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  • Writer's pictureDave Sarowski

What Happens to Medical Waste?

Every medical provider deals with a variety of medical waste. From general to toxic waste, the constant is that it must be disposed of. So what happens to that medical waste once your disposal provider picks it up?

The answer depends on the type. Medical waste comprises 4 main types: general, infectious, or hazardous, sharps, and radioactive. These wastes are typically sorted before pickup, as they require different types of disposal.

General Medical Waste

General medical waste isn’t much different than anything a standard office produces on a day-to-day basis. Paper, plastics, and general office supplies make up most of this category. This type of waste is the easiest to dispose of, and requires no special precautions. Once the waste is deposited in the proper bin, a disposal provider picks it up and takes it to a landfill or recycling facility, depending on the material.

Infectious and Hazardous Waste

Broadly speaking, infectious waste is any waste that could still spread disease. This waste includes vaccines, products that have come in contact with blood, tissues or body parts removed during a surgery, regulated human body fluids, and waste from laboratories.

The primary method for disposing of infectious waste is steam autoclaving. Waste is locked in a seal chamber, where steam is pumped in at a high pressure, sanitizing the waste. After autoclaving, the waste goes one of two ways. If the product is reusable medical equipment, it will be returned to circulation. If it’s disposable, once it’s autoclaved, it will either go to a landfill or waste-to-energy facility.

The other method is incineration. A disposal provider places the waste in an incinerator, where it’s turned into ash. Ash from medical waste can contain heavy metals or other toxic chemicals, and as a result it is typically sent to sanitary landfills.


Needles are likely the first thing that comes to mind with sharps, but they also encompass a number of other devices. Some common ones in a medical setting include syringes, scalpels, capillary tubes, or broken glass from laboratory settings.

Due to their sharp nature, these objects can’t simply be thrown in the trash or in a cardboard box. Containers for these sharps must be puncture resistant.

The process for sharps is essentially the same as hazardous and infectious waste. Most sharps are autoclaved, and then shipped off to a landfill. However, in some jurisdictions, sanitized sharp waste can go to regular landfills – as long as it’s properly sealed. Sharps that can’t be autoclaved are incinerated.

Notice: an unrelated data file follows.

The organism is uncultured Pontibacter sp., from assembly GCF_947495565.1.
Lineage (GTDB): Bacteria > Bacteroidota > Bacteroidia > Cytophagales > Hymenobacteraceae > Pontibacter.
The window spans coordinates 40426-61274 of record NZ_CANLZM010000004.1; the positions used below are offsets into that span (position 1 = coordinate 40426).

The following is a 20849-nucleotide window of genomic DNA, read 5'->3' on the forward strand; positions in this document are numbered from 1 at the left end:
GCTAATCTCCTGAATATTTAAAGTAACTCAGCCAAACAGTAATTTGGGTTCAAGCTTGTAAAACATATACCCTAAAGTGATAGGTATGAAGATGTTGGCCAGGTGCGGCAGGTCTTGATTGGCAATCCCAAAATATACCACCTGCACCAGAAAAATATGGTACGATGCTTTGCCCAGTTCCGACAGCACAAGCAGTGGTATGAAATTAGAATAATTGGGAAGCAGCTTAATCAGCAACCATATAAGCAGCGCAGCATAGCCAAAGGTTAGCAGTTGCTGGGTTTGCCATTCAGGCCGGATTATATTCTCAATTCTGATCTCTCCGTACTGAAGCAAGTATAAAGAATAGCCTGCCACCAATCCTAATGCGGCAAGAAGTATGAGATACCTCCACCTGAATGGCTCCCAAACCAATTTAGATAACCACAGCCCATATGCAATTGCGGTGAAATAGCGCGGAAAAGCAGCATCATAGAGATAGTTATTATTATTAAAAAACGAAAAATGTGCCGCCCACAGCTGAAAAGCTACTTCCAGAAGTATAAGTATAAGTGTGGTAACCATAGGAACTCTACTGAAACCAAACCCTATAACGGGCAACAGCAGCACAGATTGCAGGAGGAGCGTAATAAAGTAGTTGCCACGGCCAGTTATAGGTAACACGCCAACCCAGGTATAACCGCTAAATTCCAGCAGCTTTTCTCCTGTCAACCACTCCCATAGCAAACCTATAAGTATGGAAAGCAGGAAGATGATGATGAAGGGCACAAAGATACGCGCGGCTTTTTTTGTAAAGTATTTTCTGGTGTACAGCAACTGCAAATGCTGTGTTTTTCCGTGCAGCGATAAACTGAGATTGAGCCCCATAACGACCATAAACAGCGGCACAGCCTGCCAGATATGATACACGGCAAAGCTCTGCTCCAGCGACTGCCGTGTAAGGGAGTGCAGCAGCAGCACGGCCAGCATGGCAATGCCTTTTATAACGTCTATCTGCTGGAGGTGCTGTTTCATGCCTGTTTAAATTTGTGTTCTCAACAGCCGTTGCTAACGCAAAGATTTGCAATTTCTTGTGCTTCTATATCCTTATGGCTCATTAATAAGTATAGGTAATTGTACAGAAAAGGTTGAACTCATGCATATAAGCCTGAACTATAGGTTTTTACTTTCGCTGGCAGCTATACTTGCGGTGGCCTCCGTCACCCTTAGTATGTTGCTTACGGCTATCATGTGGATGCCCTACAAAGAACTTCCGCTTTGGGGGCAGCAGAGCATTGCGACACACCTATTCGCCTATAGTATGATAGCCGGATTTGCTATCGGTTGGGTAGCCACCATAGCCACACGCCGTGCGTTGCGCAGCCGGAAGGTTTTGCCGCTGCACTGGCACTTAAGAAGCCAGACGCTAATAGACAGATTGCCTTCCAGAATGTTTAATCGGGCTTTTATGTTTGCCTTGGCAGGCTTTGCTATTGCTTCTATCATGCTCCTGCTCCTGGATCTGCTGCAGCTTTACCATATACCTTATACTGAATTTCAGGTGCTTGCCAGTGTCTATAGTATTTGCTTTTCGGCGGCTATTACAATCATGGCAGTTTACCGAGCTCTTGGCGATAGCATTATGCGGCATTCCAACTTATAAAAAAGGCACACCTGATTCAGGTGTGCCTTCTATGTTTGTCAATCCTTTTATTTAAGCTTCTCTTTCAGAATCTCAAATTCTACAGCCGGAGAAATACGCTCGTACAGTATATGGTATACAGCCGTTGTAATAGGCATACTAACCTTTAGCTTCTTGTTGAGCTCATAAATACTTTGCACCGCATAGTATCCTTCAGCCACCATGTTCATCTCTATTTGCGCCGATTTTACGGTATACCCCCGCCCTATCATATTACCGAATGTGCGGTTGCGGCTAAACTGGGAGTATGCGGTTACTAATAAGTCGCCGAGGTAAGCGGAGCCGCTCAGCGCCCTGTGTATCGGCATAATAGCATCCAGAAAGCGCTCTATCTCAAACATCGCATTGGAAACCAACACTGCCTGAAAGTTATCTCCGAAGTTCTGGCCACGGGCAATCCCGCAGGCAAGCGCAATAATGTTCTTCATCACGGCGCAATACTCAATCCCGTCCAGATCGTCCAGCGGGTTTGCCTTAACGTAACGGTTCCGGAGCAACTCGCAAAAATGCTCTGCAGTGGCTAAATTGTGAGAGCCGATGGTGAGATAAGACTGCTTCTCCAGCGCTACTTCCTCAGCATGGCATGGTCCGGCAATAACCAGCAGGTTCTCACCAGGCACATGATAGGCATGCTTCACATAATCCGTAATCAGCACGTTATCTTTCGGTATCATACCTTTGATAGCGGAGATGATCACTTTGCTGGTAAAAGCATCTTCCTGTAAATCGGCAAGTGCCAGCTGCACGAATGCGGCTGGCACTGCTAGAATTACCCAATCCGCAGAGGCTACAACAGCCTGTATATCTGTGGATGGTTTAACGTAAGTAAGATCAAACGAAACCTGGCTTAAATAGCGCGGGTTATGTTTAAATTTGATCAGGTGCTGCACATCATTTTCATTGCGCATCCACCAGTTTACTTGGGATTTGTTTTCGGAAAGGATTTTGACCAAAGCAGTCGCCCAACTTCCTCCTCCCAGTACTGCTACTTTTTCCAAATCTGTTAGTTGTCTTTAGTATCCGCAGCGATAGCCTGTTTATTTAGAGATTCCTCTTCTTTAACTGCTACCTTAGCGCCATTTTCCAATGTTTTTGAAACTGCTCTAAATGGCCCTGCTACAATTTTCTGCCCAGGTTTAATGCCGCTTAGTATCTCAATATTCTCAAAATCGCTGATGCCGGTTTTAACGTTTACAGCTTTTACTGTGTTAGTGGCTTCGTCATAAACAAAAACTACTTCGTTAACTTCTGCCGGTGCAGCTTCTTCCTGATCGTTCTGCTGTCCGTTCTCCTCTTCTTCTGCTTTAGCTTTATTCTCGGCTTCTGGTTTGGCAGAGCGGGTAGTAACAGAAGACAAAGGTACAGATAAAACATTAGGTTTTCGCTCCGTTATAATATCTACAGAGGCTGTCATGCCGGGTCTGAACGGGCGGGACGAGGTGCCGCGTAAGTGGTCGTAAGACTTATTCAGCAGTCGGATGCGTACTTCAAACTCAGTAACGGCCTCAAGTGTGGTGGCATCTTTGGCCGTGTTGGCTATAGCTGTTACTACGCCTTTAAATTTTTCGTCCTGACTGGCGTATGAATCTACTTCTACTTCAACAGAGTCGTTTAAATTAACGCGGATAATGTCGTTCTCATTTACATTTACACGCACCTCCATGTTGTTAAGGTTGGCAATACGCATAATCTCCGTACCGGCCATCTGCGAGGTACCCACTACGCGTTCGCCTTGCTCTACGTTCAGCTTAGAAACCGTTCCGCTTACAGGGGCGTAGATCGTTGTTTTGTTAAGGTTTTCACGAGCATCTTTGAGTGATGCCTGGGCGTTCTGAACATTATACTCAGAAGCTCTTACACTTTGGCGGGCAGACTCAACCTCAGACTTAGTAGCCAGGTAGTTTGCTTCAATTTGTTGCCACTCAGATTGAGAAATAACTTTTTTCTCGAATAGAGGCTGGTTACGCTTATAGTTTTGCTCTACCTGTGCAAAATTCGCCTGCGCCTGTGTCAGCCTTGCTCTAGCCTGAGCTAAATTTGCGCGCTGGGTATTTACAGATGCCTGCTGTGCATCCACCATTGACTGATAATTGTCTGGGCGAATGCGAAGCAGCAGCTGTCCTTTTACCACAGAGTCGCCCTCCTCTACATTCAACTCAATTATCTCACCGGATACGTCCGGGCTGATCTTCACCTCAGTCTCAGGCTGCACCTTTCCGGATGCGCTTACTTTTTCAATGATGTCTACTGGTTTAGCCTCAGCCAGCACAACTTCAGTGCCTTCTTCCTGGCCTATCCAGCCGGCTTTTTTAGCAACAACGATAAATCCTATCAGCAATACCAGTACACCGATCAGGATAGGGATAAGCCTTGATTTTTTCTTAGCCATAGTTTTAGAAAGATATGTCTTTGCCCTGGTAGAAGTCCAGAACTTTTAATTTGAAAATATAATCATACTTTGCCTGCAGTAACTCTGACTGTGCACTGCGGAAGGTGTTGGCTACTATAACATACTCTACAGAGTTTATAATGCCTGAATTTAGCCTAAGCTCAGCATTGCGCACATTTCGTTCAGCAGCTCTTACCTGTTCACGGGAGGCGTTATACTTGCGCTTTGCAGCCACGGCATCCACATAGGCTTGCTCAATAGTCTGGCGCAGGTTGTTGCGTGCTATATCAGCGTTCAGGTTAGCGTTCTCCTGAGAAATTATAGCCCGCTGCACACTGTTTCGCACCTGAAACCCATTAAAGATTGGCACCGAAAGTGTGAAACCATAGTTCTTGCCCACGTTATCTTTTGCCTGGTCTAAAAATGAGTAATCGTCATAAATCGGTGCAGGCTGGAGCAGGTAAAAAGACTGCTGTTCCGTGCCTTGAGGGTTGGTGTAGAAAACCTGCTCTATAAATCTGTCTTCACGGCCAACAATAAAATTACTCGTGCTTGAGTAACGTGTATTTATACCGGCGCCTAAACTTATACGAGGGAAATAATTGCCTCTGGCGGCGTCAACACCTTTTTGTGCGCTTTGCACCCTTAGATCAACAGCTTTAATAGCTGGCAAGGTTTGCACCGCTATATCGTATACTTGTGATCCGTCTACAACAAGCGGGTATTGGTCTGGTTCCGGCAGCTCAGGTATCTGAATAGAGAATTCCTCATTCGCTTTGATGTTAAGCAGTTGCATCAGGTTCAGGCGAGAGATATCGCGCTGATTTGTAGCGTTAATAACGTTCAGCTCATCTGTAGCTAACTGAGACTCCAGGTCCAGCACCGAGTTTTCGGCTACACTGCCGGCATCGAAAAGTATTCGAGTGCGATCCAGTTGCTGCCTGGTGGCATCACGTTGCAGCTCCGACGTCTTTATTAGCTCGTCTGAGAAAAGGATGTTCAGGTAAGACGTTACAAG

Radioactive Medical Waste

Hospitals deal with a variety of radioactive materials, and the volume is steadily increasing. Radioactive waste should be treated differently than all of the other waste previously mentioned. First, it needs to be sorted into clearly marked containers, where each isotope has its own label. These containers also must be proofed to ensure that the radiation doesn’t escape.

Once the waste is properly stored, there are 4 disposal methods. The least common are incineration and concentrate and contain. Incineration used to be more common but has faded due to environmental concerns.

Concentrate and contain is used in rare cases where material is either highly radioactive or has a half-life longer than a month, which makes the most common method, delay and decay, impractical. This waste is stored in specially designed and labeled containers, and then buried in designated burial sites.

The two most common disposal methods are dilute and disperse and delay and decay. Dilute and disperse involves low activity solids or liquids that do not exceed 1.35 microcuries. Solid articles under this limit can be disposed of as ordinary waste, and liquid waste can be disposed of in sanitary sewage after rigorous flushing with water. However, safe is better than sorry, and ensure that this is permitted in your location before doing so.

Delay and Decay is the most common, and it’s used for medium radioactive waste where the chemicals have a half-life less than a month. The material should be stored in a properly ventilated room with an exhaust system, with a lead shielding level of at least 10HVL. Storage should be maintained for at least 10 half-lives.

Once the dose limit is low enough, it can be disposed of through the dilute and disperse method.

No matter the type of waste you need to dispose of, Medical Waste Services, LLC can help. Call us today at 870-682-3982 or follow the link provided, and we can provide you with all the answers you need within minutes.

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